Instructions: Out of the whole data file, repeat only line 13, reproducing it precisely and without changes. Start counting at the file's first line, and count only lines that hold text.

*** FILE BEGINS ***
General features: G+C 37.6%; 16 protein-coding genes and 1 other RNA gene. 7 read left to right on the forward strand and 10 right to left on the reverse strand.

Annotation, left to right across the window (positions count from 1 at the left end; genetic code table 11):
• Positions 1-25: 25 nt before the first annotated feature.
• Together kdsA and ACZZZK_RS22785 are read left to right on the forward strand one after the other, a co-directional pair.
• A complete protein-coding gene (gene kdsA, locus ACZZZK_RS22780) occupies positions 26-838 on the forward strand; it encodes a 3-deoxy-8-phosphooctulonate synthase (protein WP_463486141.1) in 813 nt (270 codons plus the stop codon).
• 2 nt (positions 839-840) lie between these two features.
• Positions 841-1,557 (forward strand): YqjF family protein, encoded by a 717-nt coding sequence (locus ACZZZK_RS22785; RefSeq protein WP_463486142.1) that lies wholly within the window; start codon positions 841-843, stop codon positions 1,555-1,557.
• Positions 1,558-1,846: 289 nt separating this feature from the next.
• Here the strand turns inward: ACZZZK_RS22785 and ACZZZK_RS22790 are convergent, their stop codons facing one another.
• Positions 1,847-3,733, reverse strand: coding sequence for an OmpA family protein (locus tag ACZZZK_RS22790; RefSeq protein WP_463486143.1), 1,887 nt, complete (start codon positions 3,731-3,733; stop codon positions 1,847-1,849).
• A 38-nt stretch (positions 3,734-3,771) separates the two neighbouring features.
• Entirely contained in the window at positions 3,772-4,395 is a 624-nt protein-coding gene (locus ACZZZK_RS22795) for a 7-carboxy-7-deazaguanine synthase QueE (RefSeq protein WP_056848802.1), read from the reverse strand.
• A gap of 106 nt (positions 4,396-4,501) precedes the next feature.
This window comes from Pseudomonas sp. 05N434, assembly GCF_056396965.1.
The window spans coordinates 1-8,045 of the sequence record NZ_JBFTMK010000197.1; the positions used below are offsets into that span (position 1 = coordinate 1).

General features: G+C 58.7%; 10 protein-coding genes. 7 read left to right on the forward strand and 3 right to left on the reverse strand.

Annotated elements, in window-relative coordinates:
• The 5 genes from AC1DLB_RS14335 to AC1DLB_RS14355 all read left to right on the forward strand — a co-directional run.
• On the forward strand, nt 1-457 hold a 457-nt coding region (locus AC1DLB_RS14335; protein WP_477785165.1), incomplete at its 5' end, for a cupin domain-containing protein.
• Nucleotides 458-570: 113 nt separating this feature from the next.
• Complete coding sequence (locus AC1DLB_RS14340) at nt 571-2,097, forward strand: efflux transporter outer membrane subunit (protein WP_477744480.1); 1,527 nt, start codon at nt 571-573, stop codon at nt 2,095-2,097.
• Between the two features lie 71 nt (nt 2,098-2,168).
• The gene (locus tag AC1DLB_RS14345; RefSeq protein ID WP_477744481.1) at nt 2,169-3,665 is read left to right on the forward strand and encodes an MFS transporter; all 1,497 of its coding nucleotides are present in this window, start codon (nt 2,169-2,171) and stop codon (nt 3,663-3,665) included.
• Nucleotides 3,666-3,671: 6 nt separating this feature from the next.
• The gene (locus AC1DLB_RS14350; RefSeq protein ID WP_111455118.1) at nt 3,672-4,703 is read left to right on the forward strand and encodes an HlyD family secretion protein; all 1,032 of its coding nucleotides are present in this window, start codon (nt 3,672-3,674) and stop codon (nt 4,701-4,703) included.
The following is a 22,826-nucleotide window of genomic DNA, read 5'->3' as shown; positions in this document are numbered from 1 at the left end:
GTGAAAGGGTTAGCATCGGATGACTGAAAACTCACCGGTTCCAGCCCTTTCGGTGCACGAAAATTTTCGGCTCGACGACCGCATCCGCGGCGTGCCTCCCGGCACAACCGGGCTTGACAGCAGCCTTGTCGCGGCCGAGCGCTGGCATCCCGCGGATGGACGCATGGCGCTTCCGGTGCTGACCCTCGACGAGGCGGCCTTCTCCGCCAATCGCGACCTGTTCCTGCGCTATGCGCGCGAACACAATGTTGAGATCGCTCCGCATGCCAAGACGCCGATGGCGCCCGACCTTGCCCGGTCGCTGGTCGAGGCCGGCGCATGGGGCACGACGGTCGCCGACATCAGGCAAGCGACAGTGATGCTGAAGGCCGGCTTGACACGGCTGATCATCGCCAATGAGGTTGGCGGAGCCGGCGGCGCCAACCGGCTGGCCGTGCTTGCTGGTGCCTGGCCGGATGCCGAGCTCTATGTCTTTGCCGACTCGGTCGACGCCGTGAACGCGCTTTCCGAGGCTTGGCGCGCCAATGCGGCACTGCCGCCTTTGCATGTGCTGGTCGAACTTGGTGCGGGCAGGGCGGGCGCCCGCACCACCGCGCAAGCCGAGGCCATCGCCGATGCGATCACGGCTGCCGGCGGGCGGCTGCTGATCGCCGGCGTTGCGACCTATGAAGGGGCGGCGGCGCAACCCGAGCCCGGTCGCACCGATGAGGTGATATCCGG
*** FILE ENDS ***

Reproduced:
• A gap of 106 nt (positions 4,396-4,501) precedes the next feature.